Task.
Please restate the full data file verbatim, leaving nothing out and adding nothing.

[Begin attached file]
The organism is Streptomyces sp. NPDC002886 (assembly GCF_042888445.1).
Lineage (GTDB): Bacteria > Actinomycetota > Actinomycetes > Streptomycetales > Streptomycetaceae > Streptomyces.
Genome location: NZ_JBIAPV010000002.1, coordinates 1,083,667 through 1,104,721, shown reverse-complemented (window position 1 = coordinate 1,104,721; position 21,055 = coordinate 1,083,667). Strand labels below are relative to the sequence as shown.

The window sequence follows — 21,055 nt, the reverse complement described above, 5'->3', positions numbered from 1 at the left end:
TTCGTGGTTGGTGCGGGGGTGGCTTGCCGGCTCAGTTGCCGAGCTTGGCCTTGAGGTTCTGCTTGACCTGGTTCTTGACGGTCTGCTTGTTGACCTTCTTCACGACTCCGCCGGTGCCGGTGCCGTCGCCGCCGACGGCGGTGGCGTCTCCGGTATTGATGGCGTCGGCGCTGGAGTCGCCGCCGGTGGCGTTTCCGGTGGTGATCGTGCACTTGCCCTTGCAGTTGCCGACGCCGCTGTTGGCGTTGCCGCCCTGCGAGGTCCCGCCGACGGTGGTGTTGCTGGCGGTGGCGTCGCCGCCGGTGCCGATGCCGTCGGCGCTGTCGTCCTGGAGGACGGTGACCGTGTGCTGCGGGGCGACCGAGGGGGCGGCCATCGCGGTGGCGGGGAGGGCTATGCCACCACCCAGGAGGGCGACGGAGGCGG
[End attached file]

The organism is Streptomyces sp. NPDC002886 (assembly GCF_042888445.1).
Lineage (GTDB): Bacteria > Actinomycetota > Actinomycetes > Streptomycetales > Streptomycetaceae > Streptomyces.
Genome location: NZ_JBIAPV010000002.1, coordinates 1,083,667 through 1,104,721, shown reverse-complemented (window position 1 = coordinate 1,104,721; position 21,055 = coordinate 1,083,667). Strand labels below are relative to the sequence as shown.

The window sequence follows — 21,055 nt, the reverse complement described above, 5'->3', positions numbered from 1 at the left end:
TTCGTGGTTGGTGCGGGGGTGGCTTGCCGGCTCAGTTGCCGAGCTTGGCCTTGAGGTTCTGCTTGACCTGGTTCTTGACGGTCTGCTTGTTGACCTTCTTCACGACTCCGCCGGTGCCGGTGCCGTCGCCGCCGACGGCGGTGGCGTCTCCGGTATTGATGGCGTCGGCGCTGGAGTCGCCGCCGGTGGCGTTTCCGGTGGTGATCGTGCACTTGCCCTTGCAGTTGCCGACGCCGCTGTTGGCGTTGCCGCCCTGCGAGGTCCCGCCGACGGTGGTGTTGCTGGCGGTGGCGTCGCCGCCGGTGCCGATGCCGTCGGCGCTGTCGTCCTGGAGGACGGTGACCGTGTGCTGCGGGGCGACCGAGGGGGCGGCCATCGCGGTGGCGGGGAGGGCTATGCCACCACCCAGGAGGGCGACGGAGGCGG